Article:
Cardinal Fuzz (Europe)/ Captcha (North America)
The latest from the trio of Paul Allen (of longstanding and criminally under-exposed Bristolian psych-rockers The Heads), Gareth Turner and Jesse Webb (both of Big Naturals).
The track titles are a selection of place names and dates (“14.10.54 Southend-on-Sea”, “17.7.55 Bexleyheath”) referencing several decades’ worth of UFO sightings around the UK. However, the tracks themselves don’t bear any obvious relationship to these signifiers of time, place, and event – there’s no sense that any given piece is attempting to capture or convey anything about the specific incident for which it’s titled. In fact, what you really have here is two long pieces of the stoney-droney-spacey stuff
, divided somewhat arbitrarily into nine tracks that blur into each other.
It begins in a smeared, low-end miasma with an eerie, robot-like female voice reciting a list of numbers – possibly sampled from The Conet Project
? – but soon enough we’re into the expected cosmic hairy freakout territory, with nods to early Hawkwind
and Ash Ra Tempel
, except the thing that really separates this from its most obvious musical ancestors is the production. Throughout the album, everything that happens is shrouded in an oppressive muffling electronic fog. It never lifts – the overall effect is something akin to being lost at night on a vast moor, wandering through clammy mists while somewhere in the distance a crew of grungy psychedelic desperadoes are playing sprawling night-time jams on a makeshift stage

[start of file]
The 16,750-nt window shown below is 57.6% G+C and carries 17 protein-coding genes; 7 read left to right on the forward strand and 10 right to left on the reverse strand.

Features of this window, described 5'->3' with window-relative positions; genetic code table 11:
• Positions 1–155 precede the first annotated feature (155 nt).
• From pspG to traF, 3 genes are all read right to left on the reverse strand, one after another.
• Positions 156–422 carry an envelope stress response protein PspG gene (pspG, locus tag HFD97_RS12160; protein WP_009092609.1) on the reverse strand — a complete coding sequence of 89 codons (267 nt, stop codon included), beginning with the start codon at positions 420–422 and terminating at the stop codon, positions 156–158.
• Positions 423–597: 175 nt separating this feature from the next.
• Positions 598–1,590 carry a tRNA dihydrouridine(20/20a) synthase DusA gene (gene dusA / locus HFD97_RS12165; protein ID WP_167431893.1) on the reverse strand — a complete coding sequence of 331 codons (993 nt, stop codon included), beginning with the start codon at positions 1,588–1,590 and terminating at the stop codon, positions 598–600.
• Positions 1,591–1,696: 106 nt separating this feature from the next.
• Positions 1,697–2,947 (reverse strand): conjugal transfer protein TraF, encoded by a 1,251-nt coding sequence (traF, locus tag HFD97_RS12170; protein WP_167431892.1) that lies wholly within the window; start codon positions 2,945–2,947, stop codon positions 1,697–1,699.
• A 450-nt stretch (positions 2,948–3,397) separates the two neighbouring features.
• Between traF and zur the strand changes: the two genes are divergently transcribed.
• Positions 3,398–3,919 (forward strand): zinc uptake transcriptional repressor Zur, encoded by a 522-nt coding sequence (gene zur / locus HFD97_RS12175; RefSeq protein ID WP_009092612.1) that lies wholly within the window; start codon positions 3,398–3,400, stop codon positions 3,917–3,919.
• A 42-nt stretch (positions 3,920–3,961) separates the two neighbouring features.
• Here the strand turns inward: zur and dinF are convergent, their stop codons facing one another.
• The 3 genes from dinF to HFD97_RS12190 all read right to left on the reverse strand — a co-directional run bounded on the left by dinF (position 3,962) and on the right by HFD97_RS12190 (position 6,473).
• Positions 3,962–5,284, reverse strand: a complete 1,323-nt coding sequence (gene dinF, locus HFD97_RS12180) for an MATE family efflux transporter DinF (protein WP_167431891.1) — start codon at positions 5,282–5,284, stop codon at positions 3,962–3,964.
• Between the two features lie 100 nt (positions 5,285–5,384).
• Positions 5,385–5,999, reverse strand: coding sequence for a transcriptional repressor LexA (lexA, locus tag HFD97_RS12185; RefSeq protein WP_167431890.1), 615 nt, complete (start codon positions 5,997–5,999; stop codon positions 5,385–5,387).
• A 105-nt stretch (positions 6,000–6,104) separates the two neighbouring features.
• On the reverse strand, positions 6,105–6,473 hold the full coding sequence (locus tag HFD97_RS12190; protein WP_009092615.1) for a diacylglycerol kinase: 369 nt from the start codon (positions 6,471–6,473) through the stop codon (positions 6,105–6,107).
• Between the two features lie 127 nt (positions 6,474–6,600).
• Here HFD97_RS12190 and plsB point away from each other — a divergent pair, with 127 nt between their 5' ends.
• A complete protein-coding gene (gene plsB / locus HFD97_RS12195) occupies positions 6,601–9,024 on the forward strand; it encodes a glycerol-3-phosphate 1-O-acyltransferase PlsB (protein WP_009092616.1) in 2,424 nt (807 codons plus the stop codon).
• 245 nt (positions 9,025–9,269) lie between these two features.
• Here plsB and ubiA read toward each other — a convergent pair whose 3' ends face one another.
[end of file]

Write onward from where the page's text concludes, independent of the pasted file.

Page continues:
. From what you can catch of them, as you blunder around in the murk, it sounds pretty good, but you can’t always hear them that well, so you end up spending half the time being impressed by the strange sonic effects that this combination of circumstances is producing, and half the time wishing you could just hear the band properly.
Thus there are passages that sound like an inspired cross-fertilisation of ’70s kosmische with more contemporary post-rock experimentalism, as somewhere behind the wall of sleep the guitar emits jagged squalls of cheese-grater noise and the drums beat out a ghostly clatter. But equally there are other sections, particularly towards the end, where Anthroprophh build driving, throbbing intergalactic grooves that would probably sound amazing if only they were allowed to emerge from the ever-present cloud of murk. You wait in vain, however, for the cathartic release of that imagined dayglo sunburst: the claustrophobic fog never once disperses.
It’s hard to avoid the feeling that this album is essentially an extended jam with a thick soup of effects ladled on top, then served as is with a vague spooky/spacey concept tacked on. Some of it sounds great – indeed some of it seems to point towards a genuinely novel take on the well-worn tropes of space rock
– but you do wish they’d taken a little more time to finesse the thing, to add some light and shade and colour, before they called it a night and retired for that celebratory bong. At its best, though, the skewed oddness of the “effects in the foreground, band in the background” approach makes for some intriguing sonic excursions, conjuring a haunted, disorientating atmosphere that should repay repeated listening for some time to come.
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